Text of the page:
By Roy W. Spencer, Ph. D. – Re-Blogged From http://www.WattsUpWithThat.com
(the following is mostly based upon information provided by Dr. John Christy)
Dr. John Christy’s congressional testimonies on 8 Dec 2015 and 2 Feb 2016 in which he stated that climate models over-forecast climate warming by a factor of 2.5 to 3, apparently struck a nerve in Climate Consensus land.
In a recently published paper in J. Climate entitled Comparing Tropospheric Warming in Climate Models and Satellite Data, Santer et al. use a combination of lesser-known satellite datasets and neglect of radiosonde data to reduce the model bias to only 1.7 times too much warming.
Wow. Stop the presses.
Part of the new paper’s obfuscation is a supposed stratospheric correction to the mid-tropospheric temperature channel the satellite datasets use. Of course, Christy’s comparisons between models and satellite data are always apples-to-apples, so the small influence of the stratosphere on the MT channel is included in both satellite and climate model data. The stratospheric correction really isn’t needed in the tropics, where the model-observation bias is the largest, because there is virtually no stratospheric influence on the MT channel there.
Another obfuscation is the reference the authors make to previously-published radiosonde comparisons:
“we do not compare model results with radiosonde-based atmospheric temperature measurements, as has been done in a number of previous studies (Gaffen et al. 2000; Hegerl and Wallace 2002; Thorne et al. 2007, 2011; Santer et al. 2008; Lott et al. 2013).”
Conveniently omitted from the list are the most extensive radiosonde comparisons published (Christy, J.R., R.W. Spencer and W.B Norris, 2011:The role of remote sensing in monitoring global bulk tropospheric temperatures. Int. J. Remote Sens. 32, 671-685, and references therein). This is the same kind of marginalization I have experienced in my previous research life in satellite rainfall estimation. By publishing a paper and ignoring the published work of others, they can marginalize your influence on the research community at large. They also keep people from finding information that might undermine the case they are trying to build in their paper.
John Christy provides this additional input:
My testimony in Dec 2015 and Feb 2016 included all observational datasets in their latest versions at that time. Santer et al. neglected the independent datasets generated from balloon measurements. The brand new “hot” satellite dataset (NOAAv4.0) used by Santer et al. to my knowledge has no documentation.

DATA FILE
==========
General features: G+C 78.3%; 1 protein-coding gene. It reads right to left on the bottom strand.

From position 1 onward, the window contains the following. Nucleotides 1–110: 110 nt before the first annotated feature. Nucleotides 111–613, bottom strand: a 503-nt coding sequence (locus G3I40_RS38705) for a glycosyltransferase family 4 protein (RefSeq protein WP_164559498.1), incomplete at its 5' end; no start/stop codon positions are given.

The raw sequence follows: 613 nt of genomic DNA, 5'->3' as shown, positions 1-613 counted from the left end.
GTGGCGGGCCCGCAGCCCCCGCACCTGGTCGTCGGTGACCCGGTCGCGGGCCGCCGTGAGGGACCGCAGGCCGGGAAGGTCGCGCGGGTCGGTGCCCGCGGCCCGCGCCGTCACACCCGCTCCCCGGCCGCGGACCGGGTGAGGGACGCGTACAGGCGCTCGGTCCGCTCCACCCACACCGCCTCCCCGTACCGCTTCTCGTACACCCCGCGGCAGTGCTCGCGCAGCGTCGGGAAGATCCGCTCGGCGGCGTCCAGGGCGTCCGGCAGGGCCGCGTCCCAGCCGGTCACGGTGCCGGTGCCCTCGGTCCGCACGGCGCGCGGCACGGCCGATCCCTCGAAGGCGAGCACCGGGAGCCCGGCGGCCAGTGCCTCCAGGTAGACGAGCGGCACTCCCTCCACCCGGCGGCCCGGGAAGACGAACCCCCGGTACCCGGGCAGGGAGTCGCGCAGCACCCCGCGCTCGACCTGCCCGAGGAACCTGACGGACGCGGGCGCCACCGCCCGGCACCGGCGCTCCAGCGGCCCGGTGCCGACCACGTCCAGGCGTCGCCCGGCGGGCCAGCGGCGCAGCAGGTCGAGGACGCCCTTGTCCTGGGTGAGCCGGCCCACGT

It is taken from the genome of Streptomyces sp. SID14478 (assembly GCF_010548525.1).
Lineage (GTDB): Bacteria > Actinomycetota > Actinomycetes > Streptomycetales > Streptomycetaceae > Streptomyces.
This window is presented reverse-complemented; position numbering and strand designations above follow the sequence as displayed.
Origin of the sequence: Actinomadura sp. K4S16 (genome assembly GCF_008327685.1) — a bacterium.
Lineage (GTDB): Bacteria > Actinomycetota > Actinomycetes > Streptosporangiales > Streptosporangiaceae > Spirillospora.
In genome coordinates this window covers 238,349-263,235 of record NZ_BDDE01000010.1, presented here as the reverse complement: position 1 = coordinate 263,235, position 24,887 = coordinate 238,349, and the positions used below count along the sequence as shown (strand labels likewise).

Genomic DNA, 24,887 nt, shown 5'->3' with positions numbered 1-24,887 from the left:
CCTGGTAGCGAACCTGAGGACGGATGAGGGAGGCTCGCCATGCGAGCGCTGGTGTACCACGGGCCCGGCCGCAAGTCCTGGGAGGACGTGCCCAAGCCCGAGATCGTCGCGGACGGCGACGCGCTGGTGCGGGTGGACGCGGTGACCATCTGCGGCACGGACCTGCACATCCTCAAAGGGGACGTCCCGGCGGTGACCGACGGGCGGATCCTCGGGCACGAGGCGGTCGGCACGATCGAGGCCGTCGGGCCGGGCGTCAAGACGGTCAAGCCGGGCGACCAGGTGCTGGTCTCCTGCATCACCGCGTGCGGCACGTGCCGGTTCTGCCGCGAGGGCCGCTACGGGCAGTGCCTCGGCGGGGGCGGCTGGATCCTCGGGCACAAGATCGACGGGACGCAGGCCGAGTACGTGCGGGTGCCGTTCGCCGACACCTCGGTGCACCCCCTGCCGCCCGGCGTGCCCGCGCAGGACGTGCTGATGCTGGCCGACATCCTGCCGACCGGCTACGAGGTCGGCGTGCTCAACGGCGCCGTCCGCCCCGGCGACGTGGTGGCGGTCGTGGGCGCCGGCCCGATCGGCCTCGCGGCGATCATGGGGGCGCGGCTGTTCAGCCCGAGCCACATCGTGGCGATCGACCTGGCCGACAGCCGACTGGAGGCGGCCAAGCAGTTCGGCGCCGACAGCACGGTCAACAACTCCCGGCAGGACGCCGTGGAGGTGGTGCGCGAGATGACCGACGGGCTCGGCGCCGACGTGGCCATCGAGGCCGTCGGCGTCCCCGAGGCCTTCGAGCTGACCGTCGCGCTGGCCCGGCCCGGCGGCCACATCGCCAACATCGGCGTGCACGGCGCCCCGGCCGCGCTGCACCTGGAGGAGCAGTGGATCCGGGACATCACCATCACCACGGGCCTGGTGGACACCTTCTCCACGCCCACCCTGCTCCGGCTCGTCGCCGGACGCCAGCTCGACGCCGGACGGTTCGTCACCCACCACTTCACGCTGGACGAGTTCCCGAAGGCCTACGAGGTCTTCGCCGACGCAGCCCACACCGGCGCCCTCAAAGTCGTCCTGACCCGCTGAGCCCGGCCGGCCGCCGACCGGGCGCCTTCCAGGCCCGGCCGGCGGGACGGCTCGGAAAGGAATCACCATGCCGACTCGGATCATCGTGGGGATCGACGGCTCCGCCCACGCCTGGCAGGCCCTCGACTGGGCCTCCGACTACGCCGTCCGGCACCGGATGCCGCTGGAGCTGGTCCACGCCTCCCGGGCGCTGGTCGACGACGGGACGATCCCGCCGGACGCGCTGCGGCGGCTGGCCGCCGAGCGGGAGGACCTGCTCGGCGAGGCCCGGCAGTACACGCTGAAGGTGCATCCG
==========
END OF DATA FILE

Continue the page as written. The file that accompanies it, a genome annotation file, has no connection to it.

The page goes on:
Here is my testimony of 2 Feb 2016 (pg 5):
“I’ve shown here that for the global bulk atmosphere, the models overwarm the atmosphere by a factor of about 2.5. As a further note, if one focuses on the tropics, the models show an even stronger greenhouse warming in this layer … the models over-warm the tropical atmosphere by a factor of approximately 3.”
Even when we use the latest satellite datasets used by Santer, these are the results which back up my testimony.
Global MT trends (1979-2015, C/decade) & magnification factor models vs. dataset:
___UWein(2) +0.090 2.38x radiosonde
_____RATPAC +0.087 2.47x radiosonde
_______UNSW +0.092 2.33x radiosonde
____UAHv6.0 +0.072 2.97x satellite
____RSSv4.0 +0.129 1.66x satellite
___NOAAv4.0 +0.136 1.57x satellite
________ERA +0.082 2.25x reanalysis
The range of model warming rate magnification versus observational datasets goes from 1.6x (NOAAv4.0) to 3.0x with median value of 2.3x for models warming faster than the observations.
Tropical MT trends (1979-2015, C/decade) & magnification factor models vs. dataset:
___UWein(2) +0.095 2.85x radiosonde
_____RATPAC +0.068 3.96x radiosonde
_______UNSW +0.073 3.69x radiosonde
____UAHv6.0 +0.065 4.14x satellite
____RSSv4.0 +0.137 1.98x satellite
___NOAAv4.0 +0.160 1.69x satellite
________ERA +0.082 3.31x reanalysis
Range goes from 1.7 (NOAAv4.0) to 4.1 with a median value of 3.3 for the models warming faster than the observations.
Therefore, the testimony of 2 Feb 2016 is corroborated by the evidence.
Overall, it looks to me like Santer et al. twist themselves into a pretzel by cherry picking data, using a new hot satellite dataset that appears to be undocumented, ignores independent (radiosonde) evidence (since it does not support their desired conclusion), and still arrives at a substantial 1.7x average bias in the climate models warming rates.